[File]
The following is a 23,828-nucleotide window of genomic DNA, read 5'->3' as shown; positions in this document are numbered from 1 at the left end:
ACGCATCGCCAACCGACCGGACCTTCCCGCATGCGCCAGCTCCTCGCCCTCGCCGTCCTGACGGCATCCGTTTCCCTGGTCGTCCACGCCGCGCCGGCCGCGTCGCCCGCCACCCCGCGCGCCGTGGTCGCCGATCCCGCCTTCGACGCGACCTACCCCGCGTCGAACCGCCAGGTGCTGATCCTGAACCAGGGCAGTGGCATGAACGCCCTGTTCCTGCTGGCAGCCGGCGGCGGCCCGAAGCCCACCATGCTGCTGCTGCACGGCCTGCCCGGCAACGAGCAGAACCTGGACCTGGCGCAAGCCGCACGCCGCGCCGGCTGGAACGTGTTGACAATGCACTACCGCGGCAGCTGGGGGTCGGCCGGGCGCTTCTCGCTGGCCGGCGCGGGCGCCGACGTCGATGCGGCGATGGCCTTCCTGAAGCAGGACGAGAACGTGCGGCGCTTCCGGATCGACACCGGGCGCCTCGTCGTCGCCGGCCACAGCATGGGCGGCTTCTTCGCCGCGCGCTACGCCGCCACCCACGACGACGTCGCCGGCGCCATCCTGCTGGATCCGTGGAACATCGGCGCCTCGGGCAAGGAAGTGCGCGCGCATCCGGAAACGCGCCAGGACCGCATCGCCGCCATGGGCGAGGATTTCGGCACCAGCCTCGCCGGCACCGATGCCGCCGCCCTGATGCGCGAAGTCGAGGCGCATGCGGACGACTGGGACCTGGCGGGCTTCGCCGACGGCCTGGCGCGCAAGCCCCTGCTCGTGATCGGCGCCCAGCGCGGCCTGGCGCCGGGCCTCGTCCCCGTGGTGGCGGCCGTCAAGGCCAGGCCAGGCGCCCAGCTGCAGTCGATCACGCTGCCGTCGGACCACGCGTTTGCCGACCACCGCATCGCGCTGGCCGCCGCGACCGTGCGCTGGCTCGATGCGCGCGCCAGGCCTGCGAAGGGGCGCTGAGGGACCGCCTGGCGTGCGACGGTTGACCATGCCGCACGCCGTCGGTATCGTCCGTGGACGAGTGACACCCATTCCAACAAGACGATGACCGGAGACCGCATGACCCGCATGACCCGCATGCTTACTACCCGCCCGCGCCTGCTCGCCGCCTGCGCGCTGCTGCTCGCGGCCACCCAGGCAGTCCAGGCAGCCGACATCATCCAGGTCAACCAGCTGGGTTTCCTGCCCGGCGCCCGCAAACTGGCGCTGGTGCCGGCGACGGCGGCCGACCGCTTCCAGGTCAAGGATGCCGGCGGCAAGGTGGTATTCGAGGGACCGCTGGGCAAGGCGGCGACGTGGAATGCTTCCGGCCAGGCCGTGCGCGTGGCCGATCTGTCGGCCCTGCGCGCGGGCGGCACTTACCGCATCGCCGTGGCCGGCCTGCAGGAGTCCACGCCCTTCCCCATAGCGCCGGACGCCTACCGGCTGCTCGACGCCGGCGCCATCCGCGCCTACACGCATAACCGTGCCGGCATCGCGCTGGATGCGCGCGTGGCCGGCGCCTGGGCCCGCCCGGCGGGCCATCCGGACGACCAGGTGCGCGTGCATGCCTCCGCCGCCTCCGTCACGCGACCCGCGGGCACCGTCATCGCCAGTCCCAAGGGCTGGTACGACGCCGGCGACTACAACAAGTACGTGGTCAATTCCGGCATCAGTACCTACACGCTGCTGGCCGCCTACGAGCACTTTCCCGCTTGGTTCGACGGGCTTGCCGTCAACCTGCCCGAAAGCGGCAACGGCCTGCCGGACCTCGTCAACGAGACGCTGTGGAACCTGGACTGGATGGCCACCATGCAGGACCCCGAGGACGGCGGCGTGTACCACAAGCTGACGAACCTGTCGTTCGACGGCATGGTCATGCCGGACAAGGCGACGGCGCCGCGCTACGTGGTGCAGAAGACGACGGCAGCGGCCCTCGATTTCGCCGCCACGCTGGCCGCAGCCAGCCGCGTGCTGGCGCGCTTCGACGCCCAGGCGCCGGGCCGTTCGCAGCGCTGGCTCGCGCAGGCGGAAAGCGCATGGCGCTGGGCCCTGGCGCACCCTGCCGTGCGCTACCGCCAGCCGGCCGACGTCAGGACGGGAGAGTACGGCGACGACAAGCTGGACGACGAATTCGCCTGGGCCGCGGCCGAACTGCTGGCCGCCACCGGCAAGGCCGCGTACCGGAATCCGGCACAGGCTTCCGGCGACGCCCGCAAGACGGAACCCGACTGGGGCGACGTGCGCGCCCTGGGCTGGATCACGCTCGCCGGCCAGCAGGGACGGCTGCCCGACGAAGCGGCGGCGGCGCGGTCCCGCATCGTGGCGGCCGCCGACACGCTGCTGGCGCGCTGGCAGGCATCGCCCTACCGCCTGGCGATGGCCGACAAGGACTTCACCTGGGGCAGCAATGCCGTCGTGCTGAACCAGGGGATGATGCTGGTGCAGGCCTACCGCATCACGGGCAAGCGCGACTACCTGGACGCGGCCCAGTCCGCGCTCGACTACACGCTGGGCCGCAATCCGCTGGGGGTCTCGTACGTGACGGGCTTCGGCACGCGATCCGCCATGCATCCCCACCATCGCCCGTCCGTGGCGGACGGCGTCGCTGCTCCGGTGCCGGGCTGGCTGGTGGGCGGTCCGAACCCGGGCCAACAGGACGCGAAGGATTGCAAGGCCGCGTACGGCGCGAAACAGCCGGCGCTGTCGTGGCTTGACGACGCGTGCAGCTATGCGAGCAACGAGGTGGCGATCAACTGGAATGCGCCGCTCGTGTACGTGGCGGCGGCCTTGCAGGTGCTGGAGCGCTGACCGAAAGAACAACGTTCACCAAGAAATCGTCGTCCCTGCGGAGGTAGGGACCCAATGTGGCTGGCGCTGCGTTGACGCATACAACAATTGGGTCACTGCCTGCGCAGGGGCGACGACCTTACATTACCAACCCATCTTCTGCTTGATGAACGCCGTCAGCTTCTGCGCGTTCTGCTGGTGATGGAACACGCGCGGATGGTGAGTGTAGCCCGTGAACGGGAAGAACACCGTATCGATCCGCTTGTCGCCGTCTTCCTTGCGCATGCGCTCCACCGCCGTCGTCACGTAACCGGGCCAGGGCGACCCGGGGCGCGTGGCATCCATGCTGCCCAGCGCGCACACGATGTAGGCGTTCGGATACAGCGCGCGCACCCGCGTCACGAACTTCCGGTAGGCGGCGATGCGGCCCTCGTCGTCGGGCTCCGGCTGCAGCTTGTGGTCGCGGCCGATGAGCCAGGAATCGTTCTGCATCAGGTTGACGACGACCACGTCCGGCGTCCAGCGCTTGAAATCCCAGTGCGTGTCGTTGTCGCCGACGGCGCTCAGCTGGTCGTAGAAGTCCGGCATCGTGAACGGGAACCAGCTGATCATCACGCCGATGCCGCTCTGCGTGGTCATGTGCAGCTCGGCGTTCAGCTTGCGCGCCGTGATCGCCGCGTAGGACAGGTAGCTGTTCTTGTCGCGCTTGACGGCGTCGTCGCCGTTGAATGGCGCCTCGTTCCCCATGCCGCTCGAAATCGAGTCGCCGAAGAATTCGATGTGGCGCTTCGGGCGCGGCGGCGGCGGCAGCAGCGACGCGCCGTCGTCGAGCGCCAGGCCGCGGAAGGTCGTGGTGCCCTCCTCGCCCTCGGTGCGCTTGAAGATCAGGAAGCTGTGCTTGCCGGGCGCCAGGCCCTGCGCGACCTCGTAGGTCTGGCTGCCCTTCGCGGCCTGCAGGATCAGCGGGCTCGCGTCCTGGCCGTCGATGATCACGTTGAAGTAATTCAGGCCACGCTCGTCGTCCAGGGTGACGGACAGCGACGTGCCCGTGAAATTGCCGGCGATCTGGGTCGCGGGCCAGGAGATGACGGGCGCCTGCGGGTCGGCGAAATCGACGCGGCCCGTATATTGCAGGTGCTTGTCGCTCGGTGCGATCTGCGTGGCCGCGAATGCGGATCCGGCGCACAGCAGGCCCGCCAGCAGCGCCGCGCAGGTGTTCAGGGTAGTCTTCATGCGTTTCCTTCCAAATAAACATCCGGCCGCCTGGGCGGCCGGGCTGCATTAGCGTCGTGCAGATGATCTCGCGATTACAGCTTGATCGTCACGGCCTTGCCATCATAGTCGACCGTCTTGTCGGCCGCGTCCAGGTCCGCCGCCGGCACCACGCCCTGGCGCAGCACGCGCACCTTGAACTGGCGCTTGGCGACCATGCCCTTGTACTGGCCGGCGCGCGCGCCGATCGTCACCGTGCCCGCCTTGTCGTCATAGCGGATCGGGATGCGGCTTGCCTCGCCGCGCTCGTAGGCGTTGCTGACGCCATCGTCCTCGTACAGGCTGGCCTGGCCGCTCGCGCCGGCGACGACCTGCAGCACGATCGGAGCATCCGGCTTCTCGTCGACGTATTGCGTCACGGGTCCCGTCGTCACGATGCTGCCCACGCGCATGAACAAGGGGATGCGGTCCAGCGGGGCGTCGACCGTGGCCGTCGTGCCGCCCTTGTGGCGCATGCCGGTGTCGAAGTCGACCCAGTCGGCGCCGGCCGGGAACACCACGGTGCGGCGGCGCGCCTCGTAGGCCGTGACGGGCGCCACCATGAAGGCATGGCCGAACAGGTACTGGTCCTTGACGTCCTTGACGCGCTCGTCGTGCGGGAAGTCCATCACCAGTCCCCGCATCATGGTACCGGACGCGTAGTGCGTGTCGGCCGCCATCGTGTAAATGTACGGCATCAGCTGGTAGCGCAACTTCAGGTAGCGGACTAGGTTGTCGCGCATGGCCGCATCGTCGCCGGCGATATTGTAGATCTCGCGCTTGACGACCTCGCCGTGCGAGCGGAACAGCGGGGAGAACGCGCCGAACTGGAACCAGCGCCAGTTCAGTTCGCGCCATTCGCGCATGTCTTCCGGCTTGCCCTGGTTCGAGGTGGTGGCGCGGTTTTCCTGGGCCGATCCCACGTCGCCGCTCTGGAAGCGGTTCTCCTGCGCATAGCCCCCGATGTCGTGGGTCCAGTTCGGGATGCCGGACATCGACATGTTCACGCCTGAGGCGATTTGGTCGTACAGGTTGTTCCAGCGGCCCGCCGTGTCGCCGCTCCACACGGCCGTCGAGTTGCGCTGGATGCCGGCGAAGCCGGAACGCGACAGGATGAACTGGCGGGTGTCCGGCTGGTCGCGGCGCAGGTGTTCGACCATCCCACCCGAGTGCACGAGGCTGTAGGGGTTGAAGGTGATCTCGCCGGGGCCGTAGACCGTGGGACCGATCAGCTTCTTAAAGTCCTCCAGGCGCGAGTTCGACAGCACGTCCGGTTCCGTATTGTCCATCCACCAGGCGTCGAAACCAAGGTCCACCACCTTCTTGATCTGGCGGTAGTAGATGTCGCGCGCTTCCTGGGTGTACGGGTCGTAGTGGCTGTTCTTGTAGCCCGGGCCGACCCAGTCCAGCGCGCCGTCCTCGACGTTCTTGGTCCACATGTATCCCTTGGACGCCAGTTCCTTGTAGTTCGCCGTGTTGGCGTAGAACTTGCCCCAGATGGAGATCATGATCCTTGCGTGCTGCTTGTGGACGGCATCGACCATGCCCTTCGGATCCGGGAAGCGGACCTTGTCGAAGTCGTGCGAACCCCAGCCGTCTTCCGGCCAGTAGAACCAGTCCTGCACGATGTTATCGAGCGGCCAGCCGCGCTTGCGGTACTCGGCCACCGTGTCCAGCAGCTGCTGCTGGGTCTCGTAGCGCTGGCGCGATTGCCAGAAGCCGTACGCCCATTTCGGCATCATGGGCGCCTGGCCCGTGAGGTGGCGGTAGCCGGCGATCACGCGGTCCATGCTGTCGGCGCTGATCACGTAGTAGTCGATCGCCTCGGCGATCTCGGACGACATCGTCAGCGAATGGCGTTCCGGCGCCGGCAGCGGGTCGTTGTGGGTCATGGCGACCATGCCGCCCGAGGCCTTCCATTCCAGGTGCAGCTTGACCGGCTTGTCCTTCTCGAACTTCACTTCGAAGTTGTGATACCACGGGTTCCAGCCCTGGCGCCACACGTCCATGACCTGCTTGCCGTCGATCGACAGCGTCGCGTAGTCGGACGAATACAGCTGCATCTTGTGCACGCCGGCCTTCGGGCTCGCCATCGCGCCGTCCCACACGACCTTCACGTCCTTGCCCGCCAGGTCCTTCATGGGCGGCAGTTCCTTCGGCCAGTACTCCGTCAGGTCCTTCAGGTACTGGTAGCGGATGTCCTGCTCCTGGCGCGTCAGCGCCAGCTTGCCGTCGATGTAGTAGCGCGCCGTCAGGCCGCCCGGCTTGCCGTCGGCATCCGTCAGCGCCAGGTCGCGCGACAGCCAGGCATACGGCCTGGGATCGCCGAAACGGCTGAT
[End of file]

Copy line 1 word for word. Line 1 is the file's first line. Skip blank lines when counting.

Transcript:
The following is a 23,828-nucleotide window of genomic DNA, read 5'->3' as shown; positions in this document are numbered from 1 at the left end: